Each State shall appoint, in such Manner as the Legislature thereof may direct, a Number of Electors, equal to the whole Number of Senators and Representatives to which the State may be entitled in the Congress: but no Senator or Representative, or Person holding an Office of Trust or Profit under the United States, shall be appointed an Elector.

Each state then and today can choose how to allocate electors, and even how they are chose within the state (there would be quite a howl, though, if it did not follow the popular vote, and it would be worth their jobs for state legislators to attempt to take it out of the hands of the electors). Some states (or at least one, Colorado) allocate the Electoral College votes according to the popular vote, with the two votes equivalent to the Senators going to the candidate who polls the most votes. The problem which maddens most contemporary American commentators is the "winner take all" nature of the system as it now stands. That is a product of the post-Civil War politics of the Republican and Democratic parties, the only two survivors of the war (four candidates ran for President in 1860), which warily circled one another looking for advantage, but which both agreed that it were best not to have any other competition. A winner take all system for Electoral College votes was agreed upon between them in the latter part of the 19th century, and passed by the state legislatures, all of which were in the control of one or the other of the two parties.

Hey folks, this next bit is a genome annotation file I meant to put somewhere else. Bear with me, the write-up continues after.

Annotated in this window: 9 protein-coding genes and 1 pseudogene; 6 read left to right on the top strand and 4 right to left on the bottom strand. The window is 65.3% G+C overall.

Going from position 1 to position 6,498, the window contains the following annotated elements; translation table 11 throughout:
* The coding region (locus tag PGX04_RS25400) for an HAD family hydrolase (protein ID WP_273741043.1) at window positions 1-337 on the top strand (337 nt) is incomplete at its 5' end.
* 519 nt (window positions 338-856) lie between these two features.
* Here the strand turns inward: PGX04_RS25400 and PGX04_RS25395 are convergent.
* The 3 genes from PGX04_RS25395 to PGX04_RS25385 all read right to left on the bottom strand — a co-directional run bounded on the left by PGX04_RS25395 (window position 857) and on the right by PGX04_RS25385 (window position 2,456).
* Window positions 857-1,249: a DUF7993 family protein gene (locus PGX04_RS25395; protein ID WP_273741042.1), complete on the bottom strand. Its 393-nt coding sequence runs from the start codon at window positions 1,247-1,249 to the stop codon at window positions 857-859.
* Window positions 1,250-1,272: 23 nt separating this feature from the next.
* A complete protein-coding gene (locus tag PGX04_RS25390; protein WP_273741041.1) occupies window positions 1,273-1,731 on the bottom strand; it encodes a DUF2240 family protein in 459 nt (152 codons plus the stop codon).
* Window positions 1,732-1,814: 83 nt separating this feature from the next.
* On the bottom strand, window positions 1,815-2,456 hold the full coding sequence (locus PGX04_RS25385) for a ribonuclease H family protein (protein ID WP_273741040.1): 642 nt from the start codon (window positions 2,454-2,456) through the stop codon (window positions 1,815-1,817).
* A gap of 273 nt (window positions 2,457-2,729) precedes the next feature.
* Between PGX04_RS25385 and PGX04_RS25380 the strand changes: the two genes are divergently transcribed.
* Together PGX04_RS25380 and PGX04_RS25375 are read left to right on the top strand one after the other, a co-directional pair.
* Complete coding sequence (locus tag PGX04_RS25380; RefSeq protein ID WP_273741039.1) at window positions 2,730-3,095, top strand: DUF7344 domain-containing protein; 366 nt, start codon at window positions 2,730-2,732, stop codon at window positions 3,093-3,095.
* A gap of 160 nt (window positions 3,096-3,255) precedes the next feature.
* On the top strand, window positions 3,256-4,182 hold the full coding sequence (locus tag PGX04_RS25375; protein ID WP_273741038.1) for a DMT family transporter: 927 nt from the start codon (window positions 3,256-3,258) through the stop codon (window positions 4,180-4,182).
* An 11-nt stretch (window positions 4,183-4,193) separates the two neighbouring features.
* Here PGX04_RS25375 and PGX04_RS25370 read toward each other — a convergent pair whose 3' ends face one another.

So i object on the basis of the editorialist's argument being based on popular (popular in the late 20th and early 21st centuries) historical myth, and the blatant attempt to tie the Electoral College at the outset to slavery, in a pathetic attempt to beg the question by discrediting the institution by means of guilt by association. Besides being about a measure of which i don't approve, the editorial was a piece of journalist hogwash.
Setanta
 
  0